French election: Trotskyist candidate passes 500 signatures threshold

Candidates must get backing from enough elected officials by March 4 to officially stand. Far-right prospects Le Pen and Zemmour are still a couple of hundred names short

Nathalie Arthaud of the socialist party Lutte Ouvrière will contest her third presidential election this year
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Presidential election hopeful Nathalie Arthaud of the far-left party Lutte Ouvrière (workers’ struggle) has now gathered over 500 signatures of elected officials, meaning that she is an official candidate for the elections in April.

Her key policies include raising the minimum wage (smic) in France to €2,000 net a month, setting the retirement age at 60 with a minimum monthly pension of €2,000, prohibiting layoffs and job cuts and reducing the number of working hours in a week.

Nathalie Arthaud’s plans to fund this huge rise [current net smic is €1,269 as of January 2022] by increasing the taxes paid by the 40 largest companies in France, the CAC40. Essentially, she says, “by living off the profits of capitalism”

Ms Arthaud joins Emmanuel Macron, Valérie Pécresse and Anne Hidalgo in surpassing the 500-name threshold.

These signatures are called parrainages in French, and those wishing to stand in the election must get [at least] 500 of them.

They can be given to people who have not declared themselves as candidates, such as is the case for Mr Macron, who is yet to officially enter himself in the running.

Read more: Which French election candidate does your mayor support? How to check

The period where elected officials can give their signatures is open this year between January 27 and March 4.

As of February 15 this year, 8,076 officials have given their signature to a candidate. Over 42,000 have the possibility to do so. There is no obligation for an official to give their signature, but if they do the choice is made public.

Who is Nathalie Arthaud?

She is the fourth to reach the 500 mark, but the latest poll from Ifop shows only 0.5% of voters intend to back her in the first round of the elections.

Mr Macron remains the favourite, followed by Ms Le Pen, Mr Zemmour and Ms Pécresse.

This is the third election that Ms Arthaud, a secondary school economics teacher, is standing in.

She received 0.56% of votes in 2012 and 0.64% in 2017.

Her party, Lutte Ouvrière, is a far-left party with a Trotskyist ideology.

They are against capitalist systems, the exploitation of workers and low wages.

They also want a “replacement of the Europe of capitalists and bankers” by a “Europe of peoples and workers”.

It is not uncommon for communist-linked parties in France to stand as candidates in the election, although they are not usually widely supported by the general public.

Nathalie Arthaud spoke to The Connexion in 2017 about her party and policies, which you can read here: A new revolution is coming, say Trotskyists.

The race for 500 names

Ms Arthaud is the fourth to surpass the 500 mark, but several other candidates are close, such as Fabien Roubien Roussel of the Parti communiste français, Jean Lassalle of centrist party Mouvement démocrate, and Yannick Jadot of the Greens (Europe Écologie Les Verts).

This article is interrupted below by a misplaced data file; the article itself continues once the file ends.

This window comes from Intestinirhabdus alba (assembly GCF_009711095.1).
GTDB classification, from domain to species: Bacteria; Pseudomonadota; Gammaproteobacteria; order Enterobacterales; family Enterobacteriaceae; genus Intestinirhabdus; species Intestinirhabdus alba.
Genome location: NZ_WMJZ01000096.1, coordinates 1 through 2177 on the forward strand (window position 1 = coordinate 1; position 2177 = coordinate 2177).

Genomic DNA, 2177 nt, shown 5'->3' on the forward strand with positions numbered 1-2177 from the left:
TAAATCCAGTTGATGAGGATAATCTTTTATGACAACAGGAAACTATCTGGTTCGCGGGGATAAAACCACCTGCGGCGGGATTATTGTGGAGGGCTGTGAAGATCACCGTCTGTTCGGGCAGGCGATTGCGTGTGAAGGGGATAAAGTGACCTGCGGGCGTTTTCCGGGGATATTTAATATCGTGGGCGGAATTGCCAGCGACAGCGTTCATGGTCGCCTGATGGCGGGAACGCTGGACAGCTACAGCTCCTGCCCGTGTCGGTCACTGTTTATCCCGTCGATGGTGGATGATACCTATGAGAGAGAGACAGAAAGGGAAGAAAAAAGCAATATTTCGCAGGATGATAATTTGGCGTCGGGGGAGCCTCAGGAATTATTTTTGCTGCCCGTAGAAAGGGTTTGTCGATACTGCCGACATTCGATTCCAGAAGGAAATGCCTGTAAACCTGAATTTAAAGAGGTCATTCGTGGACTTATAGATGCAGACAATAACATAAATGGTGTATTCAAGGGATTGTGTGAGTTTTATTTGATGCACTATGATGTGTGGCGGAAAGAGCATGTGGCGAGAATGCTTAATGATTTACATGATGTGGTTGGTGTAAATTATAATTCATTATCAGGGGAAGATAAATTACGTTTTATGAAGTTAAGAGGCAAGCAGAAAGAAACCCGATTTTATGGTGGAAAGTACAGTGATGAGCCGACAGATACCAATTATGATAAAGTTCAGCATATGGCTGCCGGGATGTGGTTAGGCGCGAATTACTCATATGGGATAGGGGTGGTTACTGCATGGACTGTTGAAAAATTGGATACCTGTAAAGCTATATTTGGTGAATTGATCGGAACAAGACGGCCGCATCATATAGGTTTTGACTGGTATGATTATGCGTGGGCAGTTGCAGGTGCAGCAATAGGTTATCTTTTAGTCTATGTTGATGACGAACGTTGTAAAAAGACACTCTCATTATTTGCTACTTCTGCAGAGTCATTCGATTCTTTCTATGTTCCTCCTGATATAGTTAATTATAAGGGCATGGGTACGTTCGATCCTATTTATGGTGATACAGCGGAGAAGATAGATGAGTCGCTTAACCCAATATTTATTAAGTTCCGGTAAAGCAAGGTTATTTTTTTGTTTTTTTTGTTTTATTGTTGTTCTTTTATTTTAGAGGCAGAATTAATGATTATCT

Far-right candidates Marine Le Pen (Rassemblement National) and Éric Zemmour (Reconquête), who are both among the favourites to enter a second round of voting at the election, are still a couple of hundred signatures short.

Reconquête’s vice president, Guillaume Peltier, claimed earlier this week in an interview with France 2 that Mr Zemmour has already assured the backing of 500 elected officials.

Ms Le Pen received 627 signatures ahead of the 2017 elections, and is expected to also surpass the 500 mark this year.

Christiane Taubira, who won an unofficial left-wing candidates primary in January, has just 73 signatures.

Read more:Christiane Taubira wins the French left’s citizen vote: what now?

In 2017, 11 candidates successfully gathered 500 signatures. This was out of a total of 61 names.

While officials only have between around five weeks to officially submit their signature for a candidate, it is often the case that candidates organise their support well in advance of this period.

The candidate who receives the most backing among elected officials is not necessarily the favourite among the electorate.

The table below shows the Conseil constitutionnel’s official count of parrainages as of February 16, 2022, with just the top 11 candidates displayed.

Pic: Conseil constitutionnel - Élection présidentielle 2022

To see more about the presidential race and the parrainages, visit the Conseil constitutionnel’s dedicated website here.

Read more:Signatures, power transfer: key dates for French presidential election

Explaining the parrainages

The first round of France’s presidential election will take place on April 10 but in order for a candidate to stand, they must receive 500 parrainages.

These signatures must come from officials in at least 30 different departments, with no more than a tenth of them from one single department.

Elected representatives who can give a signature include MPs, senators, representatives of the European Parliament, mayors and presidents of local authorities, councillors of Paris and the Metropolis of Lyon, as well as departmental and regional councillors. In practice, most signatures come from mayors.

There are around 42,000 people eligible to give a candidate their signature. Each can only back one candidate. In 2017, only 14,296 signatures were given.

The system of parrainages began in 1962 under President Charles de Gaulle, with the intention of limiting the number of fringe candidates. At the time, candidates only required 100 backers. This was increased to 500 in 1976 to further limit the number of candidates.

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